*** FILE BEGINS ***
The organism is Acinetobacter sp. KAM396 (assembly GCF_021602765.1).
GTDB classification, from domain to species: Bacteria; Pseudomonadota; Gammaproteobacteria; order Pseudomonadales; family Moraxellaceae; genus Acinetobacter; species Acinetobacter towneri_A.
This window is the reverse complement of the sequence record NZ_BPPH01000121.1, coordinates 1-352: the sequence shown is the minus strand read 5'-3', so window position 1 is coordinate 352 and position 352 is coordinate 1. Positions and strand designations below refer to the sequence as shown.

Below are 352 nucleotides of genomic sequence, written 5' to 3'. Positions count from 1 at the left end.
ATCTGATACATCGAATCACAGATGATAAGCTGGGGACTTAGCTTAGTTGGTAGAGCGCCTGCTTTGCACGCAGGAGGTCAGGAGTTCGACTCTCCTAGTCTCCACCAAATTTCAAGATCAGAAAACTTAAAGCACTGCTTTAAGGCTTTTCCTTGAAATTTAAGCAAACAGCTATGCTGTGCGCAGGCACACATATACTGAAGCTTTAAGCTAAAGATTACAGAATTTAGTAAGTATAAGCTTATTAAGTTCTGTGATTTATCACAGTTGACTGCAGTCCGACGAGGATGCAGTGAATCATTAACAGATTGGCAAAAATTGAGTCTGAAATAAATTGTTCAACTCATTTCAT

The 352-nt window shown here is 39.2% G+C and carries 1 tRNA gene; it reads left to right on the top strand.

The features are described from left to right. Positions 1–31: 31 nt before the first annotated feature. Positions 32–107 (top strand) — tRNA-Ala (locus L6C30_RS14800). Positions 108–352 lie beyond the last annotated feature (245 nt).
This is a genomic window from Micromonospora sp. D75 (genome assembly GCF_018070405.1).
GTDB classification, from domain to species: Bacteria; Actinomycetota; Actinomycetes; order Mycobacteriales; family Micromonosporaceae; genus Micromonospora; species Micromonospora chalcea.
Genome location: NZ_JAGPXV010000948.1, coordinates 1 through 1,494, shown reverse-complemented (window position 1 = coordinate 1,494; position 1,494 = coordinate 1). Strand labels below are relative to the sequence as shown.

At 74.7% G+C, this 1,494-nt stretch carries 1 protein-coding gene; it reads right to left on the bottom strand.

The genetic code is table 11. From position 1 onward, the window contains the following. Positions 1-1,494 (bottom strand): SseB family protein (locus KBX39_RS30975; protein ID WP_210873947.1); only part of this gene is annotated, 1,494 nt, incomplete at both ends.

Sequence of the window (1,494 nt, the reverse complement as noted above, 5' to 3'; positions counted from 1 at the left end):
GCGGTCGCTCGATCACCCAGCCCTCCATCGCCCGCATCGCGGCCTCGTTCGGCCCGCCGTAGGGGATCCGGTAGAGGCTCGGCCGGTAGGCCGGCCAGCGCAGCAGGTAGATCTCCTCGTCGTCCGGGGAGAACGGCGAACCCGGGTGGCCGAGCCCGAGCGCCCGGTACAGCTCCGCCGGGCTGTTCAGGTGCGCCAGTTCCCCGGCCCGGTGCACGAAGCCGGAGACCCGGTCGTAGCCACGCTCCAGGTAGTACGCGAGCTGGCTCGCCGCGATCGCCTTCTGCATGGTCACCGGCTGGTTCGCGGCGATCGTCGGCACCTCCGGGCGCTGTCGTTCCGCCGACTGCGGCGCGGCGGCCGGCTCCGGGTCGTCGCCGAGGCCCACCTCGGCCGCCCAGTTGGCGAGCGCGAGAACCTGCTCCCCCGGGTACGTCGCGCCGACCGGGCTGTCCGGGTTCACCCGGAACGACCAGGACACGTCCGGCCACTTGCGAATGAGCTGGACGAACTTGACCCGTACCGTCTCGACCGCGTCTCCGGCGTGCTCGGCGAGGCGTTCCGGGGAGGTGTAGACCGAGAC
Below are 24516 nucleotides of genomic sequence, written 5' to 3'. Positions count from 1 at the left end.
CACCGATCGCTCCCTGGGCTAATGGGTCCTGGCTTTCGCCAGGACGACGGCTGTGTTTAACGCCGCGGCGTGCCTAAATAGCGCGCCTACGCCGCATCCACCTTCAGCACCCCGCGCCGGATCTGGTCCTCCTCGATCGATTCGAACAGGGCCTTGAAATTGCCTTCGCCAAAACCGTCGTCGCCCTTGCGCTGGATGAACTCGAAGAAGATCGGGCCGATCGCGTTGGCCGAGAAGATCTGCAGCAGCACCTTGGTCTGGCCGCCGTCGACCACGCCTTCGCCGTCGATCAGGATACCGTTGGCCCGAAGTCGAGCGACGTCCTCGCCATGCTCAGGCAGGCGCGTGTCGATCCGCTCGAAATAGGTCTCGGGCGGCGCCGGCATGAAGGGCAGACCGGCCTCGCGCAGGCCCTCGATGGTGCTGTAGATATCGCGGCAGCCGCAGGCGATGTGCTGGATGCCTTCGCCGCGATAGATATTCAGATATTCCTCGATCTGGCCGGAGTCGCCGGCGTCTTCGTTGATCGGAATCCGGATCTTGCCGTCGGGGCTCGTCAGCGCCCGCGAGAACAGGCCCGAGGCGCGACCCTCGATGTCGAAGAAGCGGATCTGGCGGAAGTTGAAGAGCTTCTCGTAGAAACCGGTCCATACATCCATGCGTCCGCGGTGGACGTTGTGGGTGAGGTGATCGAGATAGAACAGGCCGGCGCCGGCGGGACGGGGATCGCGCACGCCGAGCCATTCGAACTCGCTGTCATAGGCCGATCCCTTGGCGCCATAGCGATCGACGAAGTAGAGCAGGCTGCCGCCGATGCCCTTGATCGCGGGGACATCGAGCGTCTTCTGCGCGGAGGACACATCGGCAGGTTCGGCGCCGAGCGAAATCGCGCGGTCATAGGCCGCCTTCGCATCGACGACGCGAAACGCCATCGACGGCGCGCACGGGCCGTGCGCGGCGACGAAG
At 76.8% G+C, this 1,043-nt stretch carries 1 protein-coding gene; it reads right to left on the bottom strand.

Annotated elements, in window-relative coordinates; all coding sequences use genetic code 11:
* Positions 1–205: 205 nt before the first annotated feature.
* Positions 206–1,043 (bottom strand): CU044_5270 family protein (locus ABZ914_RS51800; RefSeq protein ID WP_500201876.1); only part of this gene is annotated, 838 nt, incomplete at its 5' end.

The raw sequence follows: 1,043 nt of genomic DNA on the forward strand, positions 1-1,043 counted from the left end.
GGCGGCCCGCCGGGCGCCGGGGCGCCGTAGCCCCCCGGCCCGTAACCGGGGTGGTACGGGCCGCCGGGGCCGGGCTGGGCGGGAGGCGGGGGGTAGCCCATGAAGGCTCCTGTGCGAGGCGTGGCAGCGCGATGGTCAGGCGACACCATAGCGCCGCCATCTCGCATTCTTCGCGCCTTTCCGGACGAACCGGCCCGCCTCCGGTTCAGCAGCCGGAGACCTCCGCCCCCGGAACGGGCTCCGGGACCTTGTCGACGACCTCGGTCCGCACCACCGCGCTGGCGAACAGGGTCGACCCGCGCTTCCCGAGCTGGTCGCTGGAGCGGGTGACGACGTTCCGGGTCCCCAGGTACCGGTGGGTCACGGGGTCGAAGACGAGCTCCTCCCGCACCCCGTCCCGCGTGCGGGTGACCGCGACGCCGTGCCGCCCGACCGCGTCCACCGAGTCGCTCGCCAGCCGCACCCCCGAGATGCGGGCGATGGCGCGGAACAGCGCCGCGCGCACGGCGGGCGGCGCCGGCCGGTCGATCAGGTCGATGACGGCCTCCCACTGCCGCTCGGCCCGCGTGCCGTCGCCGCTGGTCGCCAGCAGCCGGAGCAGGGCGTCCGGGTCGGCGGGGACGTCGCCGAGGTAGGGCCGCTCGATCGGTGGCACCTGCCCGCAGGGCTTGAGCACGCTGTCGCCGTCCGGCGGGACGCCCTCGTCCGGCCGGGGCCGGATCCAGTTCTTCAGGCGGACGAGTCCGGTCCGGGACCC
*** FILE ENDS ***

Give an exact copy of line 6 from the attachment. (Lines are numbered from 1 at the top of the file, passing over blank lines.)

The 352-nt window shown here is 39.2% G+C and carries 1 tRNA gene; it reads left to right on the top strand.